Jakarta | Reuters — Cargill may invest US$1 billion in Indonesia over the next three to four years, with a focus on entering the poultry sector and expanding its palm business there, the CEO of the top global commodities trader said Tuesday.
Earlier this year, Indonesia entered talks to resume poultry shipments to Japan after a 10-year stoppage, with any agreement likely to be worth an estimated initial $200 million per year (all figures US$). These government discussions followed soon after a food safety scandal involving Chinese meat suppliers.
Cargill, which already has a presence in Indonesian palm oil, cocoa and animal feed sectors, sees great potential in the country’s poultry industry.
“Japan is looking closely at Indonesian chicken and part of it is to replace volume that has fallen off from China through various industry issues that China has had,” Cargill CEO David MacLennan told reporters during a roundtable discussion.
“That is a good place for us to play in Indonesia.”
Poultry demand in Indonesia, the world’s fourth most populous nation, is also growing due to more affluent Indonesians turning away from rice, once the staple diet, towards more bread and meat-based foods.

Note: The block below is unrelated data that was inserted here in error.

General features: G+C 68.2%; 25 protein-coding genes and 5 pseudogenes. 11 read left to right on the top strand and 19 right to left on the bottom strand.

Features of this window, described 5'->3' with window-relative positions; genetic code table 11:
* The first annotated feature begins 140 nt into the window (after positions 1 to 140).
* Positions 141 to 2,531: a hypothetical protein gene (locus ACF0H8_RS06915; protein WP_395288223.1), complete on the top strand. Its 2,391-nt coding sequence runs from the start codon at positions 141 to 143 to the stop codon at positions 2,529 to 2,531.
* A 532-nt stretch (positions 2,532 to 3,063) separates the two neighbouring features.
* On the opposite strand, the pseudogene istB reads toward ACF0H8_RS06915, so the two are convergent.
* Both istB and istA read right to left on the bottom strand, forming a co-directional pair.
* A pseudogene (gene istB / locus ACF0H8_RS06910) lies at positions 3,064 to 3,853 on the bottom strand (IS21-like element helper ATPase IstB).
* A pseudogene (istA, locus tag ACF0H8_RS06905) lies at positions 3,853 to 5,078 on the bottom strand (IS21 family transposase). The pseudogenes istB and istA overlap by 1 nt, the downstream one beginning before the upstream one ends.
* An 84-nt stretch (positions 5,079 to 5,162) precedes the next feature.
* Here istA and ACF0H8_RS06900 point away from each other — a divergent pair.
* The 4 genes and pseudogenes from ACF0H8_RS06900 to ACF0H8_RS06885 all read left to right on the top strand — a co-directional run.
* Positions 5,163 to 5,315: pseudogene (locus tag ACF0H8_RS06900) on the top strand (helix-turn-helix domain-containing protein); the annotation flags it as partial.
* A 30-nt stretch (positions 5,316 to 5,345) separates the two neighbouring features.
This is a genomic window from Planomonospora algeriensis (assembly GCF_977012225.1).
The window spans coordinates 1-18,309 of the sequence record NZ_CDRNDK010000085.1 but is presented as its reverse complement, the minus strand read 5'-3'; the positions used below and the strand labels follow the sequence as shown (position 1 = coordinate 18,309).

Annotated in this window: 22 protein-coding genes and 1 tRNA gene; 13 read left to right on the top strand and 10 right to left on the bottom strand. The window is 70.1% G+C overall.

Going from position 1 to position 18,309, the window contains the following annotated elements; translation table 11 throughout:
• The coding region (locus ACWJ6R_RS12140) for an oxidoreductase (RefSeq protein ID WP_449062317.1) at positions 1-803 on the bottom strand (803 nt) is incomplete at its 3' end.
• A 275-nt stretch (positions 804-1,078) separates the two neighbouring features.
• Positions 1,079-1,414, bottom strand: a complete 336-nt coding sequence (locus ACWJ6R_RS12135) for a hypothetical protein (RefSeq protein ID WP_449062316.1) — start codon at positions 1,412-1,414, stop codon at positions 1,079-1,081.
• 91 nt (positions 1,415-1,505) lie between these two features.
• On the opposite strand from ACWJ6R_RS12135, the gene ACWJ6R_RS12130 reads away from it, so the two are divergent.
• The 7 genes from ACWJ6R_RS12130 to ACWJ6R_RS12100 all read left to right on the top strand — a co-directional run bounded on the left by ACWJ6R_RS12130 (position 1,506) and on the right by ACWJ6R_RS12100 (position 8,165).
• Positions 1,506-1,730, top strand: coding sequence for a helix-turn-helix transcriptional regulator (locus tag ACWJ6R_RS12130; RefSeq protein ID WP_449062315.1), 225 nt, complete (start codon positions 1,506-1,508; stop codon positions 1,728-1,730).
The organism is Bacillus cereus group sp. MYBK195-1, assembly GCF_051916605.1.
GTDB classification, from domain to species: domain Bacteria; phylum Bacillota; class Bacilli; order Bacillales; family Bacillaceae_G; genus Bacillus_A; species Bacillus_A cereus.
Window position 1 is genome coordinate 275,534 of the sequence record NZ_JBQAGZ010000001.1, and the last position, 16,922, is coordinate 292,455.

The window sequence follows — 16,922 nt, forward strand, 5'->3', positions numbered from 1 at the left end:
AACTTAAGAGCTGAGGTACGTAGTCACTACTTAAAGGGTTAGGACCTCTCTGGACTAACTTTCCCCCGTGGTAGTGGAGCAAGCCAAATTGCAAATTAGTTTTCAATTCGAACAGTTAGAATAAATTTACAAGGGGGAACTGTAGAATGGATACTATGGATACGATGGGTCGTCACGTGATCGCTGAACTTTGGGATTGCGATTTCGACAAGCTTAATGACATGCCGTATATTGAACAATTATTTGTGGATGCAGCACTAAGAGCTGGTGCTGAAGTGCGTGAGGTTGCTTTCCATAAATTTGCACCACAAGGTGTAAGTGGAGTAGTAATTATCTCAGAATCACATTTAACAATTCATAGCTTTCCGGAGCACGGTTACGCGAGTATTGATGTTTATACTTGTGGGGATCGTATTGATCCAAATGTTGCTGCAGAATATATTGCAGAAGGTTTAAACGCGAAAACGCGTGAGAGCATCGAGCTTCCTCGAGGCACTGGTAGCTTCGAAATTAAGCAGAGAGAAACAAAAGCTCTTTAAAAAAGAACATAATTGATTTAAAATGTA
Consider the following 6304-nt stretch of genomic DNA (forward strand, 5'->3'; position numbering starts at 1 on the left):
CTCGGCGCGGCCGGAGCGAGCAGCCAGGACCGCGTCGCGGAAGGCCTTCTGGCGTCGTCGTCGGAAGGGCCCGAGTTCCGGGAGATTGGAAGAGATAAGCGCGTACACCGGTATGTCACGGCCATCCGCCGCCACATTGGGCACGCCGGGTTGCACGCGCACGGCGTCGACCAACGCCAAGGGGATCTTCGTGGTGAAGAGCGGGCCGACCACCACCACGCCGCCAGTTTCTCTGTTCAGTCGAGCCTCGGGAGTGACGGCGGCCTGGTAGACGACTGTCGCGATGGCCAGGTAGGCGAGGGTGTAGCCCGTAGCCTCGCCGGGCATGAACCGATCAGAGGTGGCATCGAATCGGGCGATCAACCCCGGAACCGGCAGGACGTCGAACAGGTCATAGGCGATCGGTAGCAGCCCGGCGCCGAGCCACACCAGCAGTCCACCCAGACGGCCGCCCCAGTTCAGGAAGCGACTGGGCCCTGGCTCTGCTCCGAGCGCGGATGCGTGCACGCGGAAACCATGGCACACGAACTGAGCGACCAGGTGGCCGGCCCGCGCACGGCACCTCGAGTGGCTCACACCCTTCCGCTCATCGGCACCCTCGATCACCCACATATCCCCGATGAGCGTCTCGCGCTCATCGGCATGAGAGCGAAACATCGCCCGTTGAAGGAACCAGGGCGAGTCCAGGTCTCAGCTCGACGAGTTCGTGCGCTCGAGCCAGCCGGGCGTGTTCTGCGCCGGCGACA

MacLennan, who met with the new Indonesian President Joko Widodo and other senior government officials on Monday, said part of the future investment in Indonesia would be aimed at expanding Cargill’s palm business in the country.
The firm owns palm oil plantations covering about 40,000 hectares in Indonesia, the top producer of the edible oil.
Cargill has already invested about $700 million in the country over the past four years, the chief executive said. He was speaking to reporters ahead of the official opening of Cargill’s cocoa processing plant in East Java later this week.
Cocoa processing capacity in Indonesia, the world’s third-largest cocoa producer, is rising as new facilities are being built by multinational companies such as Olam International Ltd and top chocolate maker Barry Callebaut.
Cargill has invested $100 million in its cocoa processing plant, which has an initial capacity of 70,000 tonnes.
“It’s early days,” MacLennan said when asked if there is scope to increase capacity at its cocoa processing plant. “Given the demographics of the country, changing trends in chocolate consumption in Asia… I would be optimistic about it.”
— Michael Taylor is Reuters’ senior correspondent for Indonesia, based in Jakarta.